Neuro-linguistic programming

pseudo-scientific approach to communication, personal development, and psychotherapy

Neuro-linguistic programming (NLP) is a field of study of the human world and subjective psychology, originated by Richard Bandler and John Grinder.


  • You want to become competent at whatever you do. That does not mean to get phobics, who shake in their boots while their blood pressure blows through the roof, to believe, "This is not fear." The object is to get them to stay calm and alert, and to stay in their own lane, and to drive across the bridge, which remains standing.
    • Richard Bandler, Time for a Change, 1993, p. 2–5
  • Ask yourself; "Can we build better?" To build those things we have to be able to suspend whatever belief system we already have. Keep it out of the way... Those things get very, very personal. We're talking about basic beliefs regarding human capability. Here's the only truth about that. Nobody knows.
    • ibid., pp. 2–5
  • We have presented these patterns as explicitly and systematically as we can, in order to make it easy for you to learn them. We have presented them in great detail, and warned you about all the mistakes we and others have made with them, to make it hard for you to use them inappropriately. Once you have taken the time to learn these methods thoroughly, you can become more flexible and artistic in utilizing them with clients, with confidence that your behavior will remain systematic and effective.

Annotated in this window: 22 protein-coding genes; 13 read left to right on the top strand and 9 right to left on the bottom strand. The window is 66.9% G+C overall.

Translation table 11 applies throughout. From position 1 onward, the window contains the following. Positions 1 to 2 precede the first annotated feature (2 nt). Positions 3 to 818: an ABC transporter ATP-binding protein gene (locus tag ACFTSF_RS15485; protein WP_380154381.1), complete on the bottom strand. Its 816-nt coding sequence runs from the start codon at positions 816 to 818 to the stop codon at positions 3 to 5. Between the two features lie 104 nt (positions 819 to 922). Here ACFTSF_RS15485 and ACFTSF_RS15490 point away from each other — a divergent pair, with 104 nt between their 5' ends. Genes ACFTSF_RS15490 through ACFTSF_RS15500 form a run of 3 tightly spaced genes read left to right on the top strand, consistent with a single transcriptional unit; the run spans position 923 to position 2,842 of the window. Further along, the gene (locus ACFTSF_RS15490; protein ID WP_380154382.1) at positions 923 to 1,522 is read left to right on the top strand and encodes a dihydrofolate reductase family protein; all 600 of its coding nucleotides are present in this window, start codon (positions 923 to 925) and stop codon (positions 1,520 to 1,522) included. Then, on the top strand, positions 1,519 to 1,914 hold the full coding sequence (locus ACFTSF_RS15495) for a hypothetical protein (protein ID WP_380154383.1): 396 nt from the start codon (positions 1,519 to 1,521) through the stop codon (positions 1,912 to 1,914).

• Steve and Connierae Andreas, Change your mind and keep the Change, 1987, pp. x–xi
  • The study of the structure of subjective experience.
    • Bandler, Grinder, also the subtitle of Neuro-Linguistic Programming: Volume I (1980) by Robert Dilts
  • An attitude and a methodology that leaves behind a trail of techniques.
  • [Milton Erickson] does not translate unconscious communication into conscious form. Whatever the patient says in metaphoric form, Erickson responds [matches] in kind. By parables, by interpersonal action, and by directives, he works within the metaphor to bring about change. He seems to feel that the depth and swiftness of that change can be prevented if the person suffers a translation of the communication.
    • Haley, Uncommon therapy, 1973 + 1986, p. 28

See also